I love kumquats. I eat them with peel and seeds. Unfortunately, they are seasonal, so, it makes sense to enjoy them while they last. This cheesecake presents the kumquats in a nice, elegant way. Although you can eat the kumquats with the seeds, you will have to seed them for this recipe. The task is rather time consuming than difficult. If you stretch the preparation over two days you certainly won’t be tired at all.
The cheesecake itself is classic, dense and creamy.
I found the recipe in one of the issues of “Bon Appétit”. And baked the cake for my husband’s birthday. He isn’t questioning the necessity of the magazine subscription anymore…
For the candied kumquats:
- 2 cups water
- 2 cups sugar
- 1 vanilla bean, split lengthwise
- 9 ounces kumquats (about 25 medium), thinly sliced crosswise, seeds removed
For the crust:
- 2 cups vanilla wafer cookie crumbs (made from about 9 ounces cookies, finely ground in processor)
- 1/3 cup (packed) golden brown sugar
- 7 tablespoons unsalted butter, melted
For the filling:
- 1 cup fresh orange juice
- 1 cup sugar, divided
- 2 tablespoons finely grated orange peel
- 4 8-ounce packages cream cheese, room temperature
- 1 cup sour cream
- 3 tablespoons all purpose flour
- 1/4 teaspoon salt
- 5 large eggs, room temperature
Make candied kumquats:
Combine the water and sugar in a medium saucepan. Scrape in the seeds from the vanilla bean; add the bean. Stir over medium heat until the sugar dissolves. Add the kumquats; reduce the heat. Simmer until the kumquat slices are translucent, about 30-35 minutes. Remove from the heat; cool the kumquats in the syrup. Strain the kumquats, reserving the syrup. Combine the kumquats and 1/4 cup syrup in a small bowl. Return the remaining syrup to the same saucepan; boil until reduced to 1 ¼ cups, about 8 minutes.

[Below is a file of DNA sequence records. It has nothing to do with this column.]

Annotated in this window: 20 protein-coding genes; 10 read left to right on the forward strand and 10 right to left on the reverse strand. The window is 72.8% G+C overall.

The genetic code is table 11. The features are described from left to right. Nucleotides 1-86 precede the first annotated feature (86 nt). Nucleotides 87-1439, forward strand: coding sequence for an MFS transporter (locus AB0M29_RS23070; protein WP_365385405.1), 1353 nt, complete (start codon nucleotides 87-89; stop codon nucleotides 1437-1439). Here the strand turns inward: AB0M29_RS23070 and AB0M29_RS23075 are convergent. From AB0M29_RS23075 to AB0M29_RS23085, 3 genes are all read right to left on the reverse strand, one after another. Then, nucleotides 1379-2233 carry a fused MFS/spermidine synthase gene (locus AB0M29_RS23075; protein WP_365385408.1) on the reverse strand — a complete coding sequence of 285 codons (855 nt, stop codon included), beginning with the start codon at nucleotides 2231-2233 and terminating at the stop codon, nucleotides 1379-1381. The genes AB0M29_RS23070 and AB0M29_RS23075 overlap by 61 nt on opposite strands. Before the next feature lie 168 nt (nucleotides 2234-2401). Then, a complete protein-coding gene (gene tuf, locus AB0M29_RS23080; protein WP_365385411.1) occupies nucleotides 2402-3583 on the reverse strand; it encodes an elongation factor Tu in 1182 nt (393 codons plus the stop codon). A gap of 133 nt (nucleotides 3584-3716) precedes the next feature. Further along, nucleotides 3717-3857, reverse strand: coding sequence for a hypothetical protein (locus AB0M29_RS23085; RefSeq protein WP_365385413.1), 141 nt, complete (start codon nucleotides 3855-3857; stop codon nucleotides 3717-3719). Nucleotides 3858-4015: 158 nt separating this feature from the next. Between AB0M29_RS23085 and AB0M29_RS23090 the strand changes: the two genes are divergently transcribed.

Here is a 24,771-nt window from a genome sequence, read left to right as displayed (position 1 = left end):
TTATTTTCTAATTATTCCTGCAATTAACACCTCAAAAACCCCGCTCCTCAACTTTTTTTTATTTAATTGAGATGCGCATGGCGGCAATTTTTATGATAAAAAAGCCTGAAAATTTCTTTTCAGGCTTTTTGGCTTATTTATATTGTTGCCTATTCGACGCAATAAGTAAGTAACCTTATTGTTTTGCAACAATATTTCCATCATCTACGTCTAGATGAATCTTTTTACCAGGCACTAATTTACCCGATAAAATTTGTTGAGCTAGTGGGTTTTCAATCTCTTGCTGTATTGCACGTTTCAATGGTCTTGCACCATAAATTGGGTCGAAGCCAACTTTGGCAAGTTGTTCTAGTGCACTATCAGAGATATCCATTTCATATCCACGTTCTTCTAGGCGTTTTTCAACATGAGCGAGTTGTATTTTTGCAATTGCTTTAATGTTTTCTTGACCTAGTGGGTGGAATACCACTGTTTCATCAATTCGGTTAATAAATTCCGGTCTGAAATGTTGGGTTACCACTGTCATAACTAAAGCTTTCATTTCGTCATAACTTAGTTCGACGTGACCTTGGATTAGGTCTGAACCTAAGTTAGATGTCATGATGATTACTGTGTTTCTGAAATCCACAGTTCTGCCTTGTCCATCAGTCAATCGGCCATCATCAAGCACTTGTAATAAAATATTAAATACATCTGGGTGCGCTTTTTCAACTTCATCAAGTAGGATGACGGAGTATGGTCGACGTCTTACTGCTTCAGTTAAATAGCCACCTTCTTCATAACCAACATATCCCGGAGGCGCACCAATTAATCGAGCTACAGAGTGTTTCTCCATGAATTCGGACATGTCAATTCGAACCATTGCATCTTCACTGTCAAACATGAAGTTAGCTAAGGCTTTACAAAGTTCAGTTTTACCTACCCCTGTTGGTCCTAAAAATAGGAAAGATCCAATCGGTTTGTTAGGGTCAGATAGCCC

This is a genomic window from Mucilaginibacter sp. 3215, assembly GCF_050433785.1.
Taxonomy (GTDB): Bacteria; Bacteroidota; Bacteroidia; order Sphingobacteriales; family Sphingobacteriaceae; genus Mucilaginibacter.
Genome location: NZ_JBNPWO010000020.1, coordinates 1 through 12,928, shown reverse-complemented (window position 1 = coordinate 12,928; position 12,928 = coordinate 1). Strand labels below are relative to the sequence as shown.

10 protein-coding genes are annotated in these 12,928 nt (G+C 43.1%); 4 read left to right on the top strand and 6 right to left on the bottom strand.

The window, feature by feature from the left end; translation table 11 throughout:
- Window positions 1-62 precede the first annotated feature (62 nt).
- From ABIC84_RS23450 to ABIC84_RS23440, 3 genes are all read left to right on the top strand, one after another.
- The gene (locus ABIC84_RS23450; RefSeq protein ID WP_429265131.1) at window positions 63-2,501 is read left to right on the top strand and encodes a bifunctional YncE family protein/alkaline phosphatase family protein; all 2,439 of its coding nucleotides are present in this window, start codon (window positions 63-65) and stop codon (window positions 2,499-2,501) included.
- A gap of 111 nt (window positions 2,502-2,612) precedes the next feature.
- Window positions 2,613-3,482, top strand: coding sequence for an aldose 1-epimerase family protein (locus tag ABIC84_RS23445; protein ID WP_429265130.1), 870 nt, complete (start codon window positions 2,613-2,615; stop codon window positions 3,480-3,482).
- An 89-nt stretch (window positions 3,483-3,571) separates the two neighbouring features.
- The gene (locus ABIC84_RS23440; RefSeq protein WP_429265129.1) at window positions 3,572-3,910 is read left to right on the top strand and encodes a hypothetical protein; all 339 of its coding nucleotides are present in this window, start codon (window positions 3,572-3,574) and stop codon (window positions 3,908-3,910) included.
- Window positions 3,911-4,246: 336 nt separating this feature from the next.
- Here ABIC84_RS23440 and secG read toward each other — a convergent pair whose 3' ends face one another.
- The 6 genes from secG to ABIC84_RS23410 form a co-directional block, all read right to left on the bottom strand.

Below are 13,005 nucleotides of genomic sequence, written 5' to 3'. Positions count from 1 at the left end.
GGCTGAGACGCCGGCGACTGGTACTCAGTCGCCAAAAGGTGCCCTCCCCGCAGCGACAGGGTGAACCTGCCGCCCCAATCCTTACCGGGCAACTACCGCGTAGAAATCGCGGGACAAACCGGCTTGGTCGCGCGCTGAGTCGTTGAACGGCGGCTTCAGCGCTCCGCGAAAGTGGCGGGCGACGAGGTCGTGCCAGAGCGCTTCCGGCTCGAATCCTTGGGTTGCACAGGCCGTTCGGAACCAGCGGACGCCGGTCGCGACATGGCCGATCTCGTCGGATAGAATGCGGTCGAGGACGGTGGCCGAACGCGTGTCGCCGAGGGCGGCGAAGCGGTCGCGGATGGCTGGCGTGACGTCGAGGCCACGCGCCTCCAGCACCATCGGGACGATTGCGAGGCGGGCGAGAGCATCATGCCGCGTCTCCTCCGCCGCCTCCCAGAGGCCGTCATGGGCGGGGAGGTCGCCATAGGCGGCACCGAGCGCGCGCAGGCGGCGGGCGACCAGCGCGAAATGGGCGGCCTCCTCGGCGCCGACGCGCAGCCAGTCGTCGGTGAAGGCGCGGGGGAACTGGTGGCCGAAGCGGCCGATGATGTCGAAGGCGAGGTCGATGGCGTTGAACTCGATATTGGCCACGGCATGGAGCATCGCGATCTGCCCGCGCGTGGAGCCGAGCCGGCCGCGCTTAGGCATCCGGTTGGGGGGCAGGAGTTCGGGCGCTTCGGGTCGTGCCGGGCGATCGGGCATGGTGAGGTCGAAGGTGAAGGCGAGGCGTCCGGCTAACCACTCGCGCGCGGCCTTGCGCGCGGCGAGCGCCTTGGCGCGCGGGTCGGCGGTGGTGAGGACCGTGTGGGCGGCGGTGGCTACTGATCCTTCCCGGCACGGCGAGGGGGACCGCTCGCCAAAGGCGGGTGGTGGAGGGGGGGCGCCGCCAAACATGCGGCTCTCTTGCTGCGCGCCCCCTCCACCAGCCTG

Can be made 2 days ahead. Cover separately and chill.
Make the crust:
Position a rack in the center of the oven and preheat to 350°F. Lightly grease a 9-inch springform pan with 2 3/4-inch-high sides. Line the bottom with a parchment paper circle.
Combine the cookie crumbs and brown sugar in a medium bowl; add the melted butter and stir. Press the crumb mixture evenly onto the bottom and 1 inch up sides of the springform pan. Bake the crust until set and the edges are golden brown, about 20 minutes. Cool the crust in the pan on a rack. Maintain the oven temperature.
Wrap 4 layers of heavy-duty foil tightly around the outside of the pan with the crust to make the pan waterproof.
Make the filling, bake the cake:
Combine 1/4 cup sugar, and orange peel in a small saucepan. Rub with your fingers until the sugar is moist and aromatic, add the orange juice, Bring to a boil over medium heat, stirring until the sugar dissolves. Reduce the heat. Simmer until the mixture is reduced to 3/4 cup, about 10 minutes. Chill until cool.
Meanwhile, using an electric mixer, beat the cream cheese and remaining 3/4 cup sugar in a large bowl until smooth. Mix in the sour cream, flour, and salt. Beat in the eggs 1 at a time. Mix in the cooled orange juice mixture. Pour the filling into the crust; place the springform pan in a large roasting pan. Pour enough hot water into the roasting pan to come halfway up sides of the springform pan.
Transfer carefully to the oven and bake until softly set, about 1 hour-1 hour 15 minutes. Turn off the oven. Let the cake stand in the oven for another hour. Transfer the springform pan onto the rack and cool. Cover; chill the cake overnight.
Run a knife around the edge of the cake to loosen and remove the side of the pan. Transfer the cake to a plate. Arrange kumquat slices atop cake, covering completely.
Cut cake into wedges; drizzle some kumquat syrup over and serve.
The kumquat syrup is perfect with the cake—but don’t stop there. It’s also yummy drizzled over vanilla or coffee ice cream or in a cup of tea, a glass of club soda, or even a vodka Martini.